China court orders Apple to pay in rights dispute


11:52 AM December 28th, 2012

By: Joe McDonald, December 28th, 2012 11:52 AM

Chinese employees pose for photographers at the newly opened Apple Store at the MixC mall in Chengdu in southwest China’s Sichuan province on Saturday, Dec. 15, 2012. Apple Computer currently has eight stores in mainland China. AP Photo

BEIJING — A Chinese court has ordered Apple Inc. to pay 1.03 million yuan ($165,000) to eight Chinese writers and two companies who say unlicensed copies of their work were distributed through Apple’s online store.

The Beijing No. 2 Intermediate People’s Court ruled Thursday that Apple violated the writers’ copyrights by allowing applications containing their work to be distributed through its App Store, according to an official who answered the phone at the court and said he was the judge in the case. He refused to give his name, as is common among Chinese officials.

The award was less than the 12 million yuan ($1.9 million) sought by the authors. The case grouped together eight lawsuits filed by them and their publishers.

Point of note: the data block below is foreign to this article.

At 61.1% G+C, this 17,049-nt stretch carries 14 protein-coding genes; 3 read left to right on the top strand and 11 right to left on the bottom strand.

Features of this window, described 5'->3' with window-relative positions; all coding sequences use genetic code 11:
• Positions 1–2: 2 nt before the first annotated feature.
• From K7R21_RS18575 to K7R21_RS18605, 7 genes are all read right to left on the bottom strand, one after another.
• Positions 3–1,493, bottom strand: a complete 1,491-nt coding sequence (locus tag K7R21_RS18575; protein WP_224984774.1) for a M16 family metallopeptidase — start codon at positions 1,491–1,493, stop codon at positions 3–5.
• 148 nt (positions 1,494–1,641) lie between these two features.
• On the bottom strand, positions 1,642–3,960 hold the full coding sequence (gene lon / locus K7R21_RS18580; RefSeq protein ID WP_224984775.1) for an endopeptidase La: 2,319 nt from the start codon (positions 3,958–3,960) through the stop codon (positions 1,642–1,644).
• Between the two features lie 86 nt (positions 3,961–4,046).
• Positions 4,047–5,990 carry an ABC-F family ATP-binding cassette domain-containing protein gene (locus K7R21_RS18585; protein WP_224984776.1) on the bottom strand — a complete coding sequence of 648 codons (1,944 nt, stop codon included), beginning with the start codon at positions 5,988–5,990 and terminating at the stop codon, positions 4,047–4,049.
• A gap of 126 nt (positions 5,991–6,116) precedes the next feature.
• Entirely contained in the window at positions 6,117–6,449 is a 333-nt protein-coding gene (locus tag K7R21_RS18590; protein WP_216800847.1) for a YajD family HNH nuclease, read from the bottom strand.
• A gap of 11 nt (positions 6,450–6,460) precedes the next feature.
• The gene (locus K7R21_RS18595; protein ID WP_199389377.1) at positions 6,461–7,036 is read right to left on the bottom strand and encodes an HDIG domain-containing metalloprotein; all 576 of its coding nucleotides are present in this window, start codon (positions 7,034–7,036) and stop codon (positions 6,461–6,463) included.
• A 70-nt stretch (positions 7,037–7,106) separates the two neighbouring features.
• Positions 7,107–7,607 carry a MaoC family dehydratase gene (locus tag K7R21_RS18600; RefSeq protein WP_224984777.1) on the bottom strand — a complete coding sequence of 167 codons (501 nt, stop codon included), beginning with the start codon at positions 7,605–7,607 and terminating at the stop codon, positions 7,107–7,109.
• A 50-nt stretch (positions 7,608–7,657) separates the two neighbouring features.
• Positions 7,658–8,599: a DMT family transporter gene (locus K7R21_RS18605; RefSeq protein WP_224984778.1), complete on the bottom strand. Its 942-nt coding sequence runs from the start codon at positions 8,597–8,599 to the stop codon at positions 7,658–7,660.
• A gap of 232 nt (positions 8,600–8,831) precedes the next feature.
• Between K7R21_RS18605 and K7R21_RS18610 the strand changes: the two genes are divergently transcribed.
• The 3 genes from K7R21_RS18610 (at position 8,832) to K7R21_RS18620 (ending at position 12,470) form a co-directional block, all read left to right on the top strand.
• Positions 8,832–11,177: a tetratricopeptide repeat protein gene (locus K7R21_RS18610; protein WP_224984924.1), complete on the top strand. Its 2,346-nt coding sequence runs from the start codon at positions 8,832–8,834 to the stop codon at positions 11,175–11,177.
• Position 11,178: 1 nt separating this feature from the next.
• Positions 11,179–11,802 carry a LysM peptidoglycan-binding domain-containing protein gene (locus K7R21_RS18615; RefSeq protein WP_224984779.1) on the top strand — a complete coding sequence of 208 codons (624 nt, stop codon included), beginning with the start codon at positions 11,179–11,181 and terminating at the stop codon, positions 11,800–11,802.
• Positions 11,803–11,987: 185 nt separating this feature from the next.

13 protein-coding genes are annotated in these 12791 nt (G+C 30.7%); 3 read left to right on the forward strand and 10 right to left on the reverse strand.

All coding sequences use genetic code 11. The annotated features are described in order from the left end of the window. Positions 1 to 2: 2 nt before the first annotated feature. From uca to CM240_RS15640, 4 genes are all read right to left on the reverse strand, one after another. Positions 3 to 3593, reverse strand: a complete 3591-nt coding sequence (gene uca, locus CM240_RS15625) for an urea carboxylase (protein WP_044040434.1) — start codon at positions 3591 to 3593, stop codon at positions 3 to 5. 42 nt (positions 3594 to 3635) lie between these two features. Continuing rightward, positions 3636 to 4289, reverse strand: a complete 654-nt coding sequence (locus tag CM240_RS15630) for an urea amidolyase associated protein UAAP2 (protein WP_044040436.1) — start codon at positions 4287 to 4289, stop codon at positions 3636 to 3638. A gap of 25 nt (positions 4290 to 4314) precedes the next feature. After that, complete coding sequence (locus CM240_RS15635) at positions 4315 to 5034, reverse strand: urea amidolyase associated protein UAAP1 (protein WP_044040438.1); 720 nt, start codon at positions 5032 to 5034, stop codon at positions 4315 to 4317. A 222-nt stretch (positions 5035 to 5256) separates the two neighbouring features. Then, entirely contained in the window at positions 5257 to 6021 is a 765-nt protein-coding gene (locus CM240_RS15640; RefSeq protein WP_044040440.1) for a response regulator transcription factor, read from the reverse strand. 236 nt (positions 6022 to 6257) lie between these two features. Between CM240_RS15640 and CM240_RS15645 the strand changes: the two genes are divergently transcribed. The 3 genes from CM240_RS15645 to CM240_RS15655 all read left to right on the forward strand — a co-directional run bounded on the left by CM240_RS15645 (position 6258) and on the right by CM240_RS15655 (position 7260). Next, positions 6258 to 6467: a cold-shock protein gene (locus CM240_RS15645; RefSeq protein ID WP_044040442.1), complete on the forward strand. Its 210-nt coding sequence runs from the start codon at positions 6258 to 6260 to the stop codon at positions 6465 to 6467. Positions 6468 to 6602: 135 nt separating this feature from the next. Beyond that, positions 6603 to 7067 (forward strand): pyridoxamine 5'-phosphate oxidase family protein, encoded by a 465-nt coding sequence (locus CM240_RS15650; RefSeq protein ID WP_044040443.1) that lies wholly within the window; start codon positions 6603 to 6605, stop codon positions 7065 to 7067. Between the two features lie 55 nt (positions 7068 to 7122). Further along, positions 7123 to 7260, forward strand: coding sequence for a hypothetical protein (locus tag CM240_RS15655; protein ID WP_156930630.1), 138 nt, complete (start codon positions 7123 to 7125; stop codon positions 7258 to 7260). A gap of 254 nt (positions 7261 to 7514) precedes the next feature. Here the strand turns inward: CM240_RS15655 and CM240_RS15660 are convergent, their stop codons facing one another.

An Apple spokeswoman, Carolyn Wu, said the company’s managers “take copyright infringement complaints very seriously.” She declined to say whether the company would appeal.

Unlicensed copying of books, music, software and other products is widespread in China despite repeated government promises to stamp out violations.

Apple’s agreement with application developers requires them to confirm they have obtained rights to material distributed through the company’s App Store.

“We’re always updating our service to better assist content owners in protecting their rights,” Wu said.

The Chinese writers said they saw applications containing unlicensed versions of their books last year.

In November, a court ordered Apple to pay 520,000 yuan ($84,000) to the Encyclopedia of China Publishing House for copyright infringement in a separate case. Apple is appealing, according to the official Xinhua News Agency.

In the latest case, the Beijing court awarded 605,000 yuan ($97,500) to one company and 21,500 yuan ($3,450) to the second, according to the court official.

The biggest individual judgment went to writer Han Ailian, who was awarded 186,000 yuan ($30,000).

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